energy they radiated.
That early experience undoubtedly contributed to the way his paintings prompt or evoke particular moods. They express
harmony and energy, and relate to the human body and spiritual values. Each colour works completely differently when complemented
by a different tone. His paintings can be combined in various arrangements and can also be rotated, which greatly changes
the interaction between them. Trnka uses a system akin to musical composition, producing practically infinite variations from the
individual elements. The composition is not, however, random: its construction is precise. Before his paintings viewers can imagine
whatever occurs to them. Often it is not a matter of achieving harmony but rather of capturing dramatic events. Pavel Trnka thought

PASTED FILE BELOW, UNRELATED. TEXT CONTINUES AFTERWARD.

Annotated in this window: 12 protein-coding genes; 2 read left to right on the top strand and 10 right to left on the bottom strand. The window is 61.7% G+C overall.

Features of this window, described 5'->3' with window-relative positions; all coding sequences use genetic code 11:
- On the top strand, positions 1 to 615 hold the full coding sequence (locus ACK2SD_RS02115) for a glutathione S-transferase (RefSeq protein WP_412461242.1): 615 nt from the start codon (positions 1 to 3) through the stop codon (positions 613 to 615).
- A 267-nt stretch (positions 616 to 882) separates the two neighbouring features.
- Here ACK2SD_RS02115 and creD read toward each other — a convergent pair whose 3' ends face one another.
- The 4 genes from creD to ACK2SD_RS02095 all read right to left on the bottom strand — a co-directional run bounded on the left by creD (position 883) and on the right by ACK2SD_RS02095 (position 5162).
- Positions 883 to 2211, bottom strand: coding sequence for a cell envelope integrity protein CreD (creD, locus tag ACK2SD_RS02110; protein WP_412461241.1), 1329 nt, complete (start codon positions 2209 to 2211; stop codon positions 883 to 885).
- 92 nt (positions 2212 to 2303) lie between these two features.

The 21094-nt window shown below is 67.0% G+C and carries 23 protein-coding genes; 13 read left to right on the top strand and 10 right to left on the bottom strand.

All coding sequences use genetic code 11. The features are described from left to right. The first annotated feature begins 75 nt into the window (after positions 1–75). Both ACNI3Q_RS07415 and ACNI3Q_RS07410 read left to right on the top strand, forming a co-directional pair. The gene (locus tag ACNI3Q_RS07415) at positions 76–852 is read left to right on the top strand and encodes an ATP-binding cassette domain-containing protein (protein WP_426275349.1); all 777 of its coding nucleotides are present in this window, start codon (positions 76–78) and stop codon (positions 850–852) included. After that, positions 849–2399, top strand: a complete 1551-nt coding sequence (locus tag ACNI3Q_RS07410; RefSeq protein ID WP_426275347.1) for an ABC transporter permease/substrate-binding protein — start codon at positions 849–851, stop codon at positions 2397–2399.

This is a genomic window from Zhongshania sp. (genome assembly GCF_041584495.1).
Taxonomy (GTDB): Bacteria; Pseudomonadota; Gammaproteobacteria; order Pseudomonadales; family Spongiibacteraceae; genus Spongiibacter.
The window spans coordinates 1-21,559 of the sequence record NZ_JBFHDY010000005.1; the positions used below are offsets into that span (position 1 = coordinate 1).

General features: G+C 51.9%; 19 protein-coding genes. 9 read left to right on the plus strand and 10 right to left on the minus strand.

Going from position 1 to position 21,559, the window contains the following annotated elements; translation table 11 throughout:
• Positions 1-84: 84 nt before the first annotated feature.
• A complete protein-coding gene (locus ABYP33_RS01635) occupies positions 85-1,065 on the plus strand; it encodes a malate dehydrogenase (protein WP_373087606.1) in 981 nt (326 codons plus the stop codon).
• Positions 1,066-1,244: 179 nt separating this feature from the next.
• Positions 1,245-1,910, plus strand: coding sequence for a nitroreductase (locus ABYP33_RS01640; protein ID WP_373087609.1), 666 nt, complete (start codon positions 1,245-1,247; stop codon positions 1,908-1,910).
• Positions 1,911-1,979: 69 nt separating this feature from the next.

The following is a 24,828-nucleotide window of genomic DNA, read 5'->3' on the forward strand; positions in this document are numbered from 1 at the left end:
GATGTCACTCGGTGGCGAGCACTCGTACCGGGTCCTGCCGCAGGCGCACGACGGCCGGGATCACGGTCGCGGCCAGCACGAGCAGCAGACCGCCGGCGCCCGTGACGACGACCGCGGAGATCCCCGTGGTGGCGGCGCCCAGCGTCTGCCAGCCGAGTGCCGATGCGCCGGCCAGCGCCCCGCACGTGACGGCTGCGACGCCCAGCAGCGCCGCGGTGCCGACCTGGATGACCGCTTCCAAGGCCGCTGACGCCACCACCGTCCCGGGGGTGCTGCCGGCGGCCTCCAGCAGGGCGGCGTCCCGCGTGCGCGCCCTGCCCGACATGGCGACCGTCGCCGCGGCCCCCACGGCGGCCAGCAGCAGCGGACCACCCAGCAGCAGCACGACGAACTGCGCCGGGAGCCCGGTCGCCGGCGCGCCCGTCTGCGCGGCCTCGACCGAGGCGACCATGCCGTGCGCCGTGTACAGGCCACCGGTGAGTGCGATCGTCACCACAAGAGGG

long about the possibility of a universal type of composition to capture various ideas and express different narratives, before arriving
at an extremely simplified form that has become an exact mirror of the content.
Paintings are the essence of this exhibition, yet we should mention at least in passing Trnka’s minimalist drawings and glass
objects, which are naturally related to his paintings. They express the infinitude of experiences and their metamorphoses. In them
the artist tackles refined spatial relations and achieves a perfect balance between all the parts and the whole. They reveal that the
boundaries between fine art and applied art are becoming increasingly blurred.
Jiří Machalický
curator Museum Kampa, Prague
text for exhibition Fenomén barva / Phenomenon Colour
obrazy, sklo/ paintings, glass
in gallery Havelka